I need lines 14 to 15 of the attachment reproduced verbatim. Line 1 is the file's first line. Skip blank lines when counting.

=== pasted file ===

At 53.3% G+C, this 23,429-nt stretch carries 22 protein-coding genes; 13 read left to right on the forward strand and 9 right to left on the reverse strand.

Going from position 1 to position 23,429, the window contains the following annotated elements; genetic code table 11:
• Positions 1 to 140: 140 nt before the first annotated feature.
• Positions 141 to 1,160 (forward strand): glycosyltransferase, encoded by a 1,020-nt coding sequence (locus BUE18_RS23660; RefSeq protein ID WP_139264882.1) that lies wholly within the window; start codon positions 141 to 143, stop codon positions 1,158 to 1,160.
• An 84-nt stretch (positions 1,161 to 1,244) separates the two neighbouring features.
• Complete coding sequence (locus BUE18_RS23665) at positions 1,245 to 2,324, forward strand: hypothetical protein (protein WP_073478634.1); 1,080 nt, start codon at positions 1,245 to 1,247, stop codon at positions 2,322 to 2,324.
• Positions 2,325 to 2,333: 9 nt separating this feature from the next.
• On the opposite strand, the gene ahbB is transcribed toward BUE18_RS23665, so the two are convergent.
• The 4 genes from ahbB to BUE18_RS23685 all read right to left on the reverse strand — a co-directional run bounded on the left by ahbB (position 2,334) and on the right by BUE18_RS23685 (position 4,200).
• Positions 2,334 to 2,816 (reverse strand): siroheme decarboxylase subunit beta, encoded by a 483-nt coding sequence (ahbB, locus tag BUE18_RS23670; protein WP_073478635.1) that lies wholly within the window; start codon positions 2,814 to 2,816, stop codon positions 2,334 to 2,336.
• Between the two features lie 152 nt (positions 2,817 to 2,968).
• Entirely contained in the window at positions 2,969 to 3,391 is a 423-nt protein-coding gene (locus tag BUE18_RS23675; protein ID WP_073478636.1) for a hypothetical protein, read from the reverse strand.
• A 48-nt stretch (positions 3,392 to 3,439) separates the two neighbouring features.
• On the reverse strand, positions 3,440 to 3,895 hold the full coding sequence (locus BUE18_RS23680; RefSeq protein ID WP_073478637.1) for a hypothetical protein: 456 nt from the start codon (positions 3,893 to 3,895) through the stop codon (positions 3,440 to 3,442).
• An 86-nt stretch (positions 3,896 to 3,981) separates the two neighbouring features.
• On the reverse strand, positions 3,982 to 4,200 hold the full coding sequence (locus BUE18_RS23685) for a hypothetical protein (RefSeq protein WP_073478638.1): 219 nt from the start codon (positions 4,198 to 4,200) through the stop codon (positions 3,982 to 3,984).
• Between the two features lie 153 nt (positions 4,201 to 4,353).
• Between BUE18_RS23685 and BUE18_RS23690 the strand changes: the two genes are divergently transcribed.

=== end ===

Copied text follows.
• On the reverse strand, positions 3,440 to 3,895 hold the full coding sequence (locus BUE18_RS23680; RefSeq protein ID WP_073478637.1) for a hypothetical protein: 456 nt from the start codon (positions 3,893 to 3,895) through the stop codon (positions 3,440 to 3,442).
• An 86-nt stretch (positions 3,896 to 3,981) separates the two neighbouring features.